July 20, 1986 |
Just because a pianist from Northern Ireland and a soprano from the United States captured medals--and many a Russian heart--at the recent Tchaikovsky competition in Moscow, is no signal to Westerners that the Soviet Union has slipped a bit in the cultural race. So stated Daniel Pollack, an American pianist who was a finalist at the 1958 Tchaikovsky competition and who has just returned to Los Angeles after serving as vice-chairman of the 1986 jury.
December 20, 1991 |
"I am fighting the war, and my weapon is 300 posters," wrote the Soviet artist P. Sokolov-Skalya during World War II. "I see my posters in the streets of Moscow, on the walls of houses and in shop windows. . . . I visited the front lines, and there too I saw our posters in dugouts, in pillboxes and trenches, even on tree trunks and telegraph poles. But perhaps my most vivid recollection of the front was a tank ready to enter battle. The driver threw the turret hatch open and climbed inside.
June 8, 2012 |
WASHINGTON - Fifty-two years after his U-2 spy plane was shot down over the Soviet Union, famed Cold War pilot Francis Gary Powers will be posthumously awarded the Silver Star. The medal will be presented by Air Force Chief of Staff Gen. Norton Schwartz to Powers' grandson and granddaughter at a Pentagon ceremony attended by other family members next Friday. Powers, who died in 1977 at age 47 in a helicopter crash in Los Angeles, will be recognized for his "indomitable spirit, exceptional loyalty" and "sustained courage in an exceptionally hostile environment," according to the citation.
March 26, 1988
Too bad Rosenberg couldn't permit Ted Turner to give us a rare look at some positive aspects of Soviet society without including those boring knee-jerk anti-Sovieticisms. He devoted more space to his labored sentiments to discredit Turner and narrator Roy Scheider than to the show. EUGENE KUSMIAK Fallbrook
CALIFORNIA | LOCAL
May 31, 1986 |
Lutheran World Ministries has canceled a May 26-June 18 peace study trip by 22 Lutherans to the Soviet Union and Eastern Europe because of the Chernobyl nuclear accident. The Rev. Paul A. Wee, general secretary of the ministries, U.S. arm of the Lutheran World Federation, says the decision was "exceedingly difficult" but many unknowns remain about effects of the accident in the Soviet Ukraine.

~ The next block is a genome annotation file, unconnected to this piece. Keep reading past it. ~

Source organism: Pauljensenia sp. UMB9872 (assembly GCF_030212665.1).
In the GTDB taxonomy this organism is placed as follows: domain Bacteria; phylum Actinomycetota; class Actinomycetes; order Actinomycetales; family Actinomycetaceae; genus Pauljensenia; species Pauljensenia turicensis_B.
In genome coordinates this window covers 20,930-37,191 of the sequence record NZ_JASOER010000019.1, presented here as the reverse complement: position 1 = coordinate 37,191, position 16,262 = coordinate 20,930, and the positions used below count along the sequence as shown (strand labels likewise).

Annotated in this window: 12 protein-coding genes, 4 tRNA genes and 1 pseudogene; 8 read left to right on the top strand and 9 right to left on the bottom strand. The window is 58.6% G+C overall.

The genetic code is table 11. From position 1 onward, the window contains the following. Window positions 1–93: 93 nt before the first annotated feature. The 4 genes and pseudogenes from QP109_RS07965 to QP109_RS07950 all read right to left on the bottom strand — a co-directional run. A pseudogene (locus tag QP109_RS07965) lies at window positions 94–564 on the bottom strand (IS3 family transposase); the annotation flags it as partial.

May 21, 1989 |
Opposition leader Kim Young-sam will pay a visit to the Soviet Union from June 2 to 10, the first by a South Korean political leader, his aides said last week. They said Kim, a runner-up in the 1987 presidential elections, had been invited by Evergeni Primakov, director of the Moscow Institute of World Economy and International Relations.
October 1, 1989 |
In a sign of the thaw in Vatican-Soviet relations, Moscow has for the first time given Pope John Paul II permission to fly over the Soviet Union. Moscow has agreed to let Italy's Alitalia airline fly the Polish-born Pope over Soviet territory this month when he sets off on a tour of South Korea, Indonesia and Mauritius, Vatican spokesman Joaquin Navarro-Valls said Friday.
March 27, 1986
The first concert performance in the Soviet Union of pianist Vladimir Horowitz in more than 61 years will be covered in its entirety by CBS News on a special two-hour edition of "CBS Sunday Morning" on April 20. Airtime in Los Angeles is set for 9-11 a.m. The program also will include reports from Moscow from CBS' Charles Kuralt, who will follow Horowitz through his preparations for the concert and comment from the scene of the event.
July 11, 1985 |
The Soviet Union will not broadcast live coverage of Saturday's "Live Aid" rock concert, a state television spokesman said Wednesday. China said it too would not broadcast the concert. Organizers of the charity concert had said both countries would be among 150 countries to show performances by Paul McCartney, Mick Jagger, Bob Dylan and David Bowie. The concerts are being staged in London, Sydney, Australia, and Philadelphia to raise money for African drought victims.